5 ways to protect ad spend

One of the biggest challenges marketers often face is protecting their ad spend across social media.

Protecting ad spend is critical for many businesses as this may be their primary marketing source, equating to hundreds of thousands or even millions of dollars per month. Given the sensitive nature and potential media exposure, if a social account is compromised, managing access to all your social media accounts is an important challenge to address.

Many companies, especially those with multiple brands, will likely have several social handles across platforms like Twitter, Facebook Business Manager, and Instagram. The risk is that teams typically manage passwords in spreadsheets, maybe even sticky notes, or in apps like Slack and Microsoft Teams. If somebody has the password and they leave your company, or maybe you're using a third-party agency… what happens when they leave? If you don't remember to change the password, they will retain access to your social media accounts.

I’ve worked with multiple customers who have had an issue where someone left the company and redirected ad spend out of their account after leaving. The company lost a lot of money because it didn’t have a good way to manage access and passwords. Not to mention a massive loss of trust with the CFO given that they did not meet key ROI metrics that quarter.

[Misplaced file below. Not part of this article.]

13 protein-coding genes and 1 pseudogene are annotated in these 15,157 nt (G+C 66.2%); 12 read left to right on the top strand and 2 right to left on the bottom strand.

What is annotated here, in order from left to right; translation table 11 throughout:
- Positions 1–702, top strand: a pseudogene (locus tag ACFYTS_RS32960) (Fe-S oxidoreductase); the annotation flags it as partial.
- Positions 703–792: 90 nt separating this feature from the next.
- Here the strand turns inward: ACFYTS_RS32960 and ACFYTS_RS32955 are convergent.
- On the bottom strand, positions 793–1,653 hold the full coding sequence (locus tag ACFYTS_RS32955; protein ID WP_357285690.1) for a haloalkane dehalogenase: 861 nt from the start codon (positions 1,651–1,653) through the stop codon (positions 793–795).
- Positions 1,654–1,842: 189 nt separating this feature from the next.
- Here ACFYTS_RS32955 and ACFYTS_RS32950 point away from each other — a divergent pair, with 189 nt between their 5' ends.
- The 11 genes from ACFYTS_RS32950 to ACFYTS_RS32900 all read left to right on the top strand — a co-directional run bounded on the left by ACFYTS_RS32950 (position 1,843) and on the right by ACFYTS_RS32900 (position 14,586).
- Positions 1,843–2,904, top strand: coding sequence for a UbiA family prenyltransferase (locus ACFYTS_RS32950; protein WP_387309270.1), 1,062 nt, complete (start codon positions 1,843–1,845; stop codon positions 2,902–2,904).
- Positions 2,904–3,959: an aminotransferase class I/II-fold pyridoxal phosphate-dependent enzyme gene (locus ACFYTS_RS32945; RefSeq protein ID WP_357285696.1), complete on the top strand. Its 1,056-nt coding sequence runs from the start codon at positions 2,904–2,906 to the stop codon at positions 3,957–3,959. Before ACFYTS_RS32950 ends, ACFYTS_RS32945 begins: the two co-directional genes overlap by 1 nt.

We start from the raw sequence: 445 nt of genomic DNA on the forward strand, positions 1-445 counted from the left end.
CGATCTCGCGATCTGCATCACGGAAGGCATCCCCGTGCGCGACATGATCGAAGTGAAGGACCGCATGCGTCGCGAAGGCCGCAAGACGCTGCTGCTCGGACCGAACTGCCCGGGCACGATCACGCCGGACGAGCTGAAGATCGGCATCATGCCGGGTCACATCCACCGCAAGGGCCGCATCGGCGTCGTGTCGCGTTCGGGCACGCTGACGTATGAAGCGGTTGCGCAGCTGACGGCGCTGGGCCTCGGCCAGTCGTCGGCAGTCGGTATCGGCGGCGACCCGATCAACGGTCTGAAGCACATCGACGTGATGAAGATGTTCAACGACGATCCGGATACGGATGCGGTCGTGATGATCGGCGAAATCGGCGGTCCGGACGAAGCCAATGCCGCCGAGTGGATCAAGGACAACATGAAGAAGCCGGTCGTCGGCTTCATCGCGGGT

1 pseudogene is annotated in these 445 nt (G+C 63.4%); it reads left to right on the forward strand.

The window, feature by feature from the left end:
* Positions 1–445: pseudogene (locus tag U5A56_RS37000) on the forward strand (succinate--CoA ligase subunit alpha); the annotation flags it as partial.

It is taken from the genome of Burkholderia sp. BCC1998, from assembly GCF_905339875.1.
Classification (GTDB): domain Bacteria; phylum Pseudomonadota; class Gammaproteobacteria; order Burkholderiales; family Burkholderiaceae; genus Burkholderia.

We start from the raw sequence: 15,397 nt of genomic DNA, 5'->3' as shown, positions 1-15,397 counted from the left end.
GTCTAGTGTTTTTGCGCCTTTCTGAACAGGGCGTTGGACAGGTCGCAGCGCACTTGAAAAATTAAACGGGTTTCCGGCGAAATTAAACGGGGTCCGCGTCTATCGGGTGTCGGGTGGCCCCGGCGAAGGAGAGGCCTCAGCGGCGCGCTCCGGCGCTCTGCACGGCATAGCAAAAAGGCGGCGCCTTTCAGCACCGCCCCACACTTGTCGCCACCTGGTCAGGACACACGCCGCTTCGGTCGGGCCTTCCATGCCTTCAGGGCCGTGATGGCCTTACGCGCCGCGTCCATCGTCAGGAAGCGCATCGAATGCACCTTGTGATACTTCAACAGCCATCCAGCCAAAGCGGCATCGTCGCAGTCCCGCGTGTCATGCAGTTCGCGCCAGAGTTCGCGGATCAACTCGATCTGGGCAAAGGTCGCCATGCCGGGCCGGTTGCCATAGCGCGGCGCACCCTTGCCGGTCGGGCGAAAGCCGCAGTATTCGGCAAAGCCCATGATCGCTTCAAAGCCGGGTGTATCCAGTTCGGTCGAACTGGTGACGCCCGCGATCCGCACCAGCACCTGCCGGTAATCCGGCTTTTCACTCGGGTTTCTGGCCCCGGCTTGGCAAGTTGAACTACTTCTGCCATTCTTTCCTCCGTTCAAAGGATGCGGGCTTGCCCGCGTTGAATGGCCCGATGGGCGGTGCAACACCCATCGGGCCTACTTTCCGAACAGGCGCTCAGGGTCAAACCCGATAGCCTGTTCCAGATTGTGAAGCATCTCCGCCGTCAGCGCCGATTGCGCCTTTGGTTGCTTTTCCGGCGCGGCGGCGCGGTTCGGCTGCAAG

Options for protecting ad spend

When it comes to protecting your ad spend, there are a few paths that companies usually go down. Let’s go through each of them and look at the pros and cons.

  1. Using sticky notes
  2. Using Teams, Slack, or Sharepoint
  3. Using Google Sheets
  4. Using a password manager
  5. Using privileged identity/access management tools (PIM/PAM)

Using sticky notes

While this one might get a laugh, in a recent study, we found that 12% of employees still rely on sticky notes to manage passwords. Sticky notes (or Post-it Notes) were originally created in 1977 and have been used for all types of things. In recent years, that includes managing passwords for social media accounts.


Pros of using sticky notes

  1. Cheap
  2. Only those with physical access can see the passwords
  3. Can’t be breached via electronic means

Cons of using sticky notes

  1. Only those with physical access can see the passwords
  2. Does not scale well
  3. Will not work for agencies and third parties who need access
  4. Generally not considered a secure practice

Using Teams, Slack, or Sharepoint

All three of these platforms are about collaboration which could make them a good place to manage passwords. Combined, these three platforms have over 100 million users on a monthly basis. And there is a good reason: they are easy to use and typically available at companies of all sizes.


Pros of using Teams, Slack, or Sharepoint

  1. Easy to setup
  2. Low cost (most companies have one or all of these already)
  3. Easy to share access internally and externally

Cons of using Teams, Slack, or Sharepoint

  1. Anyone with access can see the passwords
  2. Does not enable the use of two-factor authentication
  3. No good way to revoke access for individuals when they leave or no longer need access

Using Google Sheets